This work is ongoing, because the respect that we show others builds respect for courts and public confidence in them.

Evolving for the community
The courts are always looking for ways to improve the experience of going to court.  

That might be through a change of approach – for example, the Coroners Court is in the early stages of exploring whether restorative justice may have a role to play in appropriate cases.

Or improvement to the litigant’s experience may be through a change to the physical environment.  

In this connection, I want to mention Bendigo’s new law courts which were opened last month.

The building is anchored in Bendigo’s heritage, and the culture of  Dja Dja Wurrung.  The Dja Dja Wurrung  people are Bendigo’s Traditional Custodians.

Bendigo Court was designed as a modern court should be; by listening to and looking through the eyes of the users; and avoiding the silos they so often experience.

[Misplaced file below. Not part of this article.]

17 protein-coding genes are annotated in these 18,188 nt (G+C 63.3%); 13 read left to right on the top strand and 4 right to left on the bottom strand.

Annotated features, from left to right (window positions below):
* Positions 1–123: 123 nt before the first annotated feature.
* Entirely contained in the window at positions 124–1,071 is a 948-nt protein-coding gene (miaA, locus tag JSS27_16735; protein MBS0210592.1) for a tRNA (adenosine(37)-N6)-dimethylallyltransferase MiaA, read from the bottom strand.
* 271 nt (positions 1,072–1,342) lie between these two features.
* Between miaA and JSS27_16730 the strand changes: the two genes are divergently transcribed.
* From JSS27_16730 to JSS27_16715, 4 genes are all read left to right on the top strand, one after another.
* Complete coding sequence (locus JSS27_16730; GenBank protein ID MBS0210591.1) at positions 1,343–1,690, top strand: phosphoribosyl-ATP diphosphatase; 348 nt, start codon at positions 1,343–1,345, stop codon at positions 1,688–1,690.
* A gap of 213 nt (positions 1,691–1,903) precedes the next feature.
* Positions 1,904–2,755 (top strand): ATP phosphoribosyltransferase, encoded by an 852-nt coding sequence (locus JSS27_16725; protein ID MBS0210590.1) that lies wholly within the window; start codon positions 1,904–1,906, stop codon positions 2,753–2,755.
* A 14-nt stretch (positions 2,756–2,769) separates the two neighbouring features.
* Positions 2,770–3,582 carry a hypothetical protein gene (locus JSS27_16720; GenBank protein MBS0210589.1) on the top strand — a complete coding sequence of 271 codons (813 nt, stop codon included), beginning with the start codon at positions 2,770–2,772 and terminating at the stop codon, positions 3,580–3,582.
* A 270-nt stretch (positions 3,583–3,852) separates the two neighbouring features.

That’s the environment in which justice can and should be delivered.  

But we can’t do it without the dedication and commitment of Victoria’s lawyers. 

I want to take this opportunity to thank the entire legal profession for their assistance in challenging times.  It has enabled the courts to fulfil their function in serving the community.  

Thank you to Tania Wolff and Adam Awty, and the LIV team for the great work you all do every day, not least in providing a forum like this for us to come together.

The Hon. Chief Justice Anne Ferguson
Chief Justice, Supreme Court of Victoria
22 March 2023

Supreme Court of Victoria
Supreme Court of Victoria
Date of publication